The new Criminal Courts Charge has only been in force for a few months but already people are seeing the effects and campaigners are calling for an urgent review of the controversial new court fees. Click here to read the Chronicle’s report on this and see below for Ben Hoare Bell Partner Kate Meek’s comment.
This story highlights the concerns many have expressed about the new Criminal Courts Charge that came into force for all offences committed after 13th April 2015 with apparently very little publicity beforehand. The Court has no option but to impose the Criminal Courts Charge for all cases where someone is convicted or pleads guilty to an offence.
The charges levied under this scheme range from £100 to £1,200 depending on the type of case and how it is dealt with and in which court. The charge increases significantly if someone has pleaded not guilty and applies regardless of how minor or serious the offence is and regardless of how the court sentences the individual concerned. The charge will apply on top of any other financial penalties the court may impose including a fine, a contribution towards the costs of the prosecution and compensation. There is also a government imposed victim surcharge that again in most cases the court has no option but to impose and itself can range from between £15 and £100 – this does not go to the victim of the particular offence but is used as a contribution to pay for services for victims of crime in general.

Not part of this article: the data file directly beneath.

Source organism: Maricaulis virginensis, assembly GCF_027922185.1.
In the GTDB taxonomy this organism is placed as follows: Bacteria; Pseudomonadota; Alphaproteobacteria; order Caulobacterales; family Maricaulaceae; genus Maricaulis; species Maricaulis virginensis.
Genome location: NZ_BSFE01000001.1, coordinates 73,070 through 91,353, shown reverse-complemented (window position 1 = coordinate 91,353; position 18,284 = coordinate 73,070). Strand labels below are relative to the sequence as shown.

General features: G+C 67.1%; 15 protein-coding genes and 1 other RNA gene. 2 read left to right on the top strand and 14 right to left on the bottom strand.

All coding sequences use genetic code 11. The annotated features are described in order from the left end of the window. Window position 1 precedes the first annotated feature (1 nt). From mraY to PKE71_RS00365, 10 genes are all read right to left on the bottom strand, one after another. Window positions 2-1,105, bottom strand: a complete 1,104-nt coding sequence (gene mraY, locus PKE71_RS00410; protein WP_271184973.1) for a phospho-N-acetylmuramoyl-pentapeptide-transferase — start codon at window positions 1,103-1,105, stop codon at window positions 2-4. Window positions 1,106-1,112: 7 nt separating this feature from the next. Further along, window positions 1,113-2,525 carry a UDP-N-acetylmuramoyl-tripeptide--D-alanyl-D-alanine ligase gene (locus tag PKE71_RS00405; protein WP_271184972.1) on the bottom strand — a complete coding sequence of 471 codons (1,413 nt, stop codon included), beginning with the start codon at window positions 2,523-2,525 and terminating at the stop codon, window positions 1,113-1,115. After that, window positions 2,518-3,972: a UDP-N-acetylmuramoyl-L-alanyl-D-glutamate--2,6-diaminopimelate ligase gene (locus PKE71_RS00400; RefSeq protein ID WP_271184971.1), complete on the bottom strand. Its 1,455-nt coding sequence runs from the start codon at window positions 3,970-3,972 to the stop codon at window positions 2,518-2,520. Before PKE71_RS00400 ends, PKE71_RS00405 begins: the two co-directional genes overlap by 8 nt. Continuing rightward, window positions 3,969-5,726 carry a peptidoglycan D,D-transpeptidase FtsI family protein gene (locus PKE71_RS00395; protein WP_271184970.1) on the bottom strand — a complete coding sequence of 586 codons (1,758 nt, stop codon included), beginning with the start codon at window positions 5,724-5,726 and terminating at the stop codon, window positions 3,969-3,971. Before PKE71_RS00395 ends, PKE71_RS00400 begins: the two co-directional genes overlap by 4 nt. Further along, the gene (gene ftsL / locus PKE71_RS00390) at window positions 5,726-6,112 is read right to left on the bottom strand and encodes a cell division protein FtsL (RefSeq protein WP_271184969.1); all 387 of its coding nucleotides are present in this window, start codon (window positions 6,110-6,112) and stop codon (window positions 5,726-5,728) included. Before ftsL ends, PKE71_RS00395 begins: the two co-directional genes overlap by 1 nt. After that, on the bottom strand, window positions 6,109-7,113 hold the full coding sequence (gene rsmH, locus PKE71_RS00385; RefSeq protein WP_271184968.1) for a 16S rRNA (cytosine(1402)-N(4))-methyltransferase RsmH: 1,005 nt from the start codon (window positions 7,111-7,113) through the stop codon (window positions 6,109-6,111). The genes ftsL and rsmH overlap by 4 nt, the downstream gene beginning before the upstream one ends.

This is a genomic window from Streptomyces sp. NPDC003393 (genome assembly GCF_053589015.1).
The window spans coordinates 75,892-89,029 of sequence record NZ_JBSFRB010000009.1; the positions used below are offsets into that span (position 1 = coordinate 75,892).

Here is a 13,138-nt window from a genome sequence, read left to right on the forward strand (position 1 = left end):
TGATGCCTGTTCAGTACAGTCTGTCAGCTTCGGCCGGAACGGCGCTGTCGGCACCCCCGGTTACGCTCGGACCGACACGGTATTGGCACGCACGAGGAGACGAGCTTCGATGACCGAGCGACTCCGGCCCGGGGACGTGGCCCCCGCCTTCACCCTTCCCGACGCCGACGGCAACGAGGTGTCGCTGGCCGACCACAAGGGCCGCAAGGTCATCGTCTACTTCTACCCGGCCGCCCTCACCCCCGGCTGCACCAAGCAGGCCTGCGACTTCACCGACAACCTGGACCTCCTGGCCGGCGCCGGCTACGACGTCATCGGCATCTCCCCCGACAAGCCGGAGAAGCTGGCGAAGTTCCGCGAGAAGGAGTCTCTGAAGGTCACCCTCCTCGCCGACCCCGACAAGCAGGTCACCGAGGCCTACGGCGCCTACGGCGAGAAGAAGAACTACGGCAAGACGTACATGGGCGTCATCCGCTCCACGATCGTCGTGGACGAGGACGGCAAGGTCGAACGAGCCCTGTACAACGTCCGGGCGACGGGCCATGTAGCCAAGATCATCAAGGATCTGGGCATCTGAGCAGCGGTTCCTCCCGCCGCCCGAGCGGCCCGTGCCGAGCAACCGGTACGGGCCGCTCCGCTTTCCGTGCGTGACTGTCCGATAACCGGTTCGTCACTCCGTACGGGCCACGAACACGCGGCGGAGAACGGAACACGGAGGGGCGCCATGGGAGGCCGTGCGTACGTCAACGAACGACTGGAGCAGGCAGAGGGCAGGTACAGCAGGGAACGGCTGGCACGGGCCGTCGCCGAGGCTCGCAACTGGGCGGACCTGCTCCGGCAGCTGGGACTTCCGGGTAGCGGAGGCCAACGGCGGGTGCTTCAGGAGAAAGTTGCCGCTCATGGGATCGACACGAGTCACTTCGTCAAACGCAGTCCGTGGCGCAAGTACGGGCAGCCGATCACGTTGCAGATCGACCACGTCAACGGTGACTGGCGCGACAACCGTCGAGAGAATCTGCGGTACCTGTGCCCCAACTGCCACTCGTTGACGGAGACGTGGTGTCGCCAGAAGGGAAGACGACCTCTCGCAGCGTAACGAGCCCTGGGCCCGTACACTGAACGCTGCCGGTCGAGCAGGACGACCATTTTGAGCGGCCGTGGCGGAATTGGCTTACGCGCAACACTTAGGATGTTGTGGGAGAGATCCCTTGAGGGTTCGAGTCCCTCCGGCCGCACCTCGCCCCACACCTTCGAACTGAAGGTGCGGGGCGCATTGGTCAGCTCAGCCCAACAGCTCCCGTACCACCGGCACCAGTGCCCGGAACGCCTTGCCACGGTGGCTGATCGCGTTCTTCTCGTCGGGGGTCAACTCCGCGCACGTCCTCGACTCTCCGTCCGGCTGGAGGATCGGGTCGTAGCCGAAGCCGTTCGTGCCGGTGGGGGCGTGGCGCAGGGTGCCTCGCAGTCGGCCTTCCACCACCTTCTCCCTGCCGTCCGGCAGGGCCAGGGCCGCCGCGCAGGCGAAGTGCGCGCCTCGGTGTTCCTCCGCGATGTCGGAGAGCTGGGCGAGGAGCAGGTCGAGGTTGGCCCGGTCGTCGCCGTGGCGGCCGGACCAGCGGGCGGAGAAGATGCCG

The example in the Chronicle article is one of many examples of people being found guilty of a minor offence but who then find themselves with a large debt that often they will struggle to be able to pay or, if they can, will be paid at a very minimal weekly rate. The Ministry of Justice fact sheet about the Criminal Courts Charge says that the charge is designed to contribute towards the administrative costs of running the criminal courts. Of course all defendants whatever their instructions about the case against them have to be advised about this charge and the increase in it if they have a trial but are found guilty. There have to be real concerns that, particularly people on limited incomes, will make decisions about how to progress their case and whether to defend it based not on their guilt or their innocence but on the likely financial penalties that will be imposed if they lose the case.
Several Magistrates have also given their resignation stating that the new court charges mean they are unable to follow a fair and equal justice system.
Blog by Kate Meek, Partner and Head of the Crime Department